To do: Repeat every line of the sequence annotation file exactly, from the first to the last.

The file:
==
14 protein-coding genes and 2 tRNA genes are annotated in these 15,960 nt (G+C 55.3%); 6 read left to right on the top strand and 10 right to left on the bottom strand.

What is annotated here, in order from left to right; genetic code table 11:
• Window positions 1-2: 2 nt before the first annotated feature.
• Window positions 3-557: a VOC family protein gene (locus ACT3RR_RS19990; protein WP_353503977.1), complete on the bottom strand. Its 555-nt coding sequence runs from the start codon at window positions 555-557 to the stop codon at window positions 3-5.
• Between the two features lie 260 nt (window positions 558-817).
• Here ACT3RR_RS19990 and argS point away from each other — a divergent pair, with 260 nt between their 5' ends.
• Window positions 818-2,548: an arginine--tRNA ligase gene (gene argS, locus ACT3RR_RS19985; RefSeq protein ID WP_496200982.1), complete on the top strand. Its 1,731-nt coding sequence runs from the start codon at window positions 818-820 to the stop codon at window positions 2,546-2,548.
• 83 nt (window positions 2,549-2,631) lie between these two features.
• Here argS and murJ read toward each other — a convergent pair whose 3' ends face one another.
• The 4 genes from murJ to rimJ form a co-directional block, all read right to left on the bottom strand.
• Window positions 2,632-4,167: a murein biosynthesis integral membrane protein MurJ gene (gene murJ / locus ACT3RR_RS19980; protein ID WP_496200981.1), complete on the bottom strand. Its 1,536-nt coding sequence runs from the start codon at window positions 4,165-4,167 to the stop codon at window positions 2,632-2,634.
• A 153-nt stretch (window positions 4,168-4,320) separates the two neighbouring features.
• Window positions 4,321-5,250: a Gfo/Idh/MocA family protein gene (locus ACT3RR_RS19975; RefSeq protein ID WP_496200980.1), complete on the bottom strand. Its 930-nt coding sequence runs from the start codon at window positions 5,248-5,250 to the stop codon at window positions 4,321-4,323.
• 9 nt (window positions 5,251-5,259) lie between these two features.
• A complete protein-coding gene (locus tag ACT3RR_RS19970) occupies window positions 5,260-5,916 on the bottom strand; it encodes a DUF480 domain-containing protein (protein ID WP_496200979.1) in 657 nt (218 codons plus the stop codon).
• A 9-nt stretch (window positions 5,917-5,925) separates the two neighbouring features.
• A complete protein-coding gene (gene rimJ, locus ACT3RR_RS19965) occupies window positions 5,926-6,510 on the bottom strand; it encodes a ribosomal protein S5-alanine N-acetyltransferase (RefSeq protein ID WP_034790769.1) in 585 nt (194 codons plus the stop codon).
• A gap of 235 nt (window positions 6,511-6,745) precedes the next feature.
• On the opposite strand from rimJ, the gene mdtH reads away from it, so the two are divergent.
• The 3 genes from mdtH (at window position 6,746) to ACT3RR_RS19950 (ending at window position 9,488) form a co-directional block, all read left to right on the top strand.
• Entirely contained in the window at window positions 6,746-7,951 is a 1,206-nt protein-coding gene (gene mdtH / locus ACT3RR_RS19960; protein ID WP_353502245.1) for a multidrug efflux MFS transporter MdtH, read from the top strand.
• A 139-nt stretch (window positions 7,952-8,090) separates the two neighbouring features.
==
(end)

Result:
14 protein-coding genes and 2 tRNA genes are annotated in these 15,960 nt (G+C 55.3%); 6 read left to right on the top strand and 10 right to left on the bottom strand.

What is annotated here, in order from left to right; genetic code table 11:
• Window positions 1-2: 2 nt before the first annotated feature.
• Window positions 3-557: a VOC family protein gene (locus ACT3RR_RS19990; protein WP_353503977.1), complete on the bottom strand. Its 555-nt coding sequence runs from the start codon at window positions 555-557 to the stop codon at window positions 3-5.
• Between the two features lie 260 nt (window positions 558-817).
• Here ACT3RR_RS19990 and argS point away from each other — a divergent pair, with 260 nt between their 5' ends.
• Window positions 818-2,548: an arginine--tRNA ligase gene (gene argS, locus ACT3RR_RS19985; RefSeq protein ID WP_496200982.1), complete on the top strand. Its 1,731-nt coding sequence runs from the start codon at window positions 818-820 to the stop codon at window positions 2,546-2,548.
• 83 nt (window positions 2,549-2,631) lie between these two features.
• Here argS and murJ read toward each other — a convergent pair whose 3' ends face one another.
• The 4 genes from murJ to rimJ form a co-directional block, all read right to left on the bottom strand.
• Window positions 2,632-4,167: a murein biosynthesis integral membrane protein MurJ gene (gene murJ / locus ACT3RR_RS19980; protein ID WP_496200981.1), complete on the bottom strand. Its 1,536-nt coding sequence runs from the start codon at window positions 4,165-4,167 to the stop codon at window positions 2,632-2,634.
• A 153-nt stretch (window positions 4,168-4,320) separates the two neighbouring features.
• Window positions 4,321-5,250: a Gfo/Idh/MocA family protein gene (locus ACT3RR_RS19975; RefSeq protein ID WP_496200980.1), complete on the bottom strand. Its 930-nt coding sequence runs from the start codon at window positions 5,248-5,250 to the stop codon at window positions 4,321-4,323.
• 9 nt (window positions 5,251-5,259) lie between these two features.
• A complete protein-coding gene (locus tag ACT3RR_RS19970) occupies window positions 5,260-5,916 on the bottom strand; it encodes a DUF480 domain-containing protein (protein ID WP_496200979.1) in 657 nt (218 codons plus the stop codon).
• A 9-nt stretch (window positions 5,917-5,925) separates the two neighbouring features.
• A complete protein-coding gene (gene rimJ, locus ACT3RR_RS19965) occupies window positions 5,926-6,510 on the bottom strand; it encodes a ribosomal protein S5-alanine N-acetyltransferase (RefSeq protein ID WP_034790769.1) in 585 nt (194 codons plus the stop codon).
• A gap of 235 nt (window positions 6,511-6,745) precedes the next feature.
• On the opposite strand from rimJ, the gene mdtH reads away from it, so the two are divergent.
• The 3 genes from mdtH (at window position 6,746) to ACT3RR_RS19950 (ending at window position 9,488) form a co-directional block, all read left to right on the top strand.
• Entirely contained in the window at window positions 6,746-7,951 is a 1,206-nt protein-coding gene (gene mdtH / locus ACT3RR_RS19960; protein ID WP_353502245.1) for a multidrug efflux MFS transporter MdtH, read from the top strand.
• A 139-nt stretch (window positions 7,952-8,090) separates the two neighbouring features.